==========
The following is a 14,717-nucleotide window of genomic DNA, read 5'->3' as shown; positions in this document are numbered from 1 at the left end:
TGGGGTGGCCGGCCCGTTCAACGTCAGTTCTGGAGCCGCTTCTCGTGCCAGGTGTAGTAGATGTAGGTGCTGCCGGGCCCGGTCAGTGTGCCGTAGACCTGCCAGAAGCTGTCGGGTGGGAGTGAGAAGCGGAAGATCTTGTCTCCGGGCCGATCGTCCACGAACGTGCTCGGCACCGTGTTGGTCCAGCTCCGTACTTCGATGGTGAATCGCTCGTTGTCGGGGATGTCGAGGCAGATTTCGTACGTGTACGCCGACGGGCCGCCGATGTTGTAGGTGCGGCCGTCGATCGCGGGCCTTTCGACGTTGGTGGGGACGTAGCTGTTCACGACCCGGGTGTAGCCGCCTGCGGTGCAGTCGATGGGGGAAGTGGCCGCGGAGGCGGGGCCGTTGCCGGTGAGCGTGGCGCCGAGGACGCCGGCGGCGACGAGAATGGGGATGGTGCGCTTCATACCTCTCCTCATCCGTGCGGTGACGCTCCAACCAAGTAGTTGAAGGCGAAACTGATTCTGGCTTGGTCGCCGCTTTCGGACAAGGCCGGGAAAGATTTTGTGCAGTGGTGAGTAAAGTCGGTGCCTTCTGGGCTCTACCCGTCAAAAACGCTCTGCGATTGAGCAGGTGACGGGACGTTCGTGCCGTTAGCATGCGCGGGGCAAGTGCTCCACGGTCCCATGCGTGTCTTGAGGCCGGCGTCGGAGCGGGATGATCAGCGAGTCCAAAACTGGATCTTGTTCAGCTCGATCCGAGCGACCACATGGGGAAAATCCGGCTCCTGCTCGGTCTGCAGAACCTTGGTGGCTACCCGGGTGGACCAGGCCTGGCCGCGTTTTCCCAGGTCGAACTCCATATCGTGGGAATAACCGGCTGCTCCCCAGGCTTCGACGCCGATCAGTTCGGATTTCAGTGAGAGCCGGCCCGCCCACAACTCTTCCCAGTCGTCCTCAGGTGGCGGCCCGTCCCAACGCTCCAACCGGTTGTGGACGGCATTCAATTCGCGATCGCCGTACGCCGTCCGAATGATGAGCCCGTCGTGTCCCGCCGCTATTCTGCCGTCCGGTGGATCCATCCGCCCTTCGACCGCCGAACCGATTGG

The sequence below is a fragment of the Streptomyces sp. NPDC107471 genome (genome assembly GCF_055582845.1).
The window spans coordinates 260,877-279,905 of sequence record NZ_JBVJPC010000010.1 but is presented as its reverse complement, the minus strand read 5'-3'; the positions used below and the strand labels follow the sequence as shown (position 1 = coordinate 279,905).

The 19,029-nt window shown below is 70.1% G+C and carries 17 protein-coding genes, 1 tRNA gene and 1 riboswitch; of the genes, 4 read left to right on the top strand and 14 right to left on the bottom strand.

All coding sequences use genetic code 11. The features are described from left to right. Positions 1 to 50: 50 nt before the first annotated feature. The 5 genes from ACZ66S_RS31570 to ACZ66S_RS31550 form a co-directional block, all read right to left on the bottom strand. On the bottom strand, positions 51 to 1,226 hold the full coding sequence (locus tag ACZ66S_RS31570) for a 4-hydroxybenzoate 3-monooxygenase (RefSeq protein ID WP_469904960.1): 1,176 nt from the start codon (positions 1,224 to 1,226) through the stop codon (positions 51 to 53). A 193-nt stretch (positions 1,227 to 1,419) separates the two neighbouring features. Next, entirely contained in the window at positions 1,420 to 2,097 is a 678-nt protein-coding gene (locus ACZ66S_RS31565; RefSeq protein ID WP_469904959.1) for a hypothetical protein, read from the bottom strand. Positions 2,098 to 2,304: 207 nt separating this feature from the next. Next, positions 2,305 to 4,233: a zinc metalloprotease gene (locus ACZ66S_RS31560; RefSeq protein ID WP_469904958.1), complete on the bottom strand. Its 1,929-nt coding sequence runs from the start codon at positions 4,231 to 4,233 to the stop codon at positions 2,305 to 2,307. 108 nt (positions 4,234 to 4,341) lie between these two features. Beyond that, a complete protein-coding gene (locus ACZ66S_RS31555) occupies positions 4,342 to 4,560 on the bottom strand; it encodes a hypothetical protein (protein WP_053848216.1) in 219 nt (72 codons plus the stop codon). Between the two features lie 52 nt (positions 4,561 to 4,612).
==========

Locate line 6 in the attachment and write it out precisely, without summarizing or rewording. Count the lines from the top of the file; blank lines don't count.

All coding sequences use genetic code 11. The features are described from left to right. Positions 1 to 50: 50 nt before the first annotated feature. The 5 genes from ACZ66S_RS31570 to ACZ66S_RS31550 form a co-directional block, all read right to left on the bottom strand. On the bottom strand, positions 51 to 1,226 hold the full coding sequence (locus tag ACZ66S_RS31570) for a 4-hydroxybenzoate 3-monooxygenase (RefSeq protein ID WP_469904960.1): 1,176 nt from the start codon (positions 1,224 to 1,226) through the stop codon (positions 51 to 53). A 193-nt stretch (positions 1,227 to 1,419) separates the two neighbouring features. Next, entirely contained in the window at positions 1,420 to 2,097 is a 678-nt protein-coding gene (locus ACZ66S_RS31565; RefSeq protein ID WP_469904959.1) for a hypothetical protein, read from the bottom strand. Positions 2,098 to 2,304: 207 nt separating this feature from the next. Next, positions 2,305 to 4,233: a zinc metalloprotease gene (locus ACZ66S_RS31560; RefSeq protein ID WP_469904958.1), complete on the bottom strand. Its 1,929-nt coding sequence runs from the start codon at positions 4,231 to 4,233 to the stop codon at positions 2,305 to 2,307. 108 nt (positions 4,234 to 4,341) lie between these two features. Beyond that, a complete protein-coding gene (locus ACZ66S_RS31555) occupies positions 4,342 to 4,560 on the bottom strand; it encodes a hypothetical protein (protein WP_053848216.1) in 219 nt (72 codons plus the stop codon). Between the two features lie 52 nt (positions 4,561 to 4,612).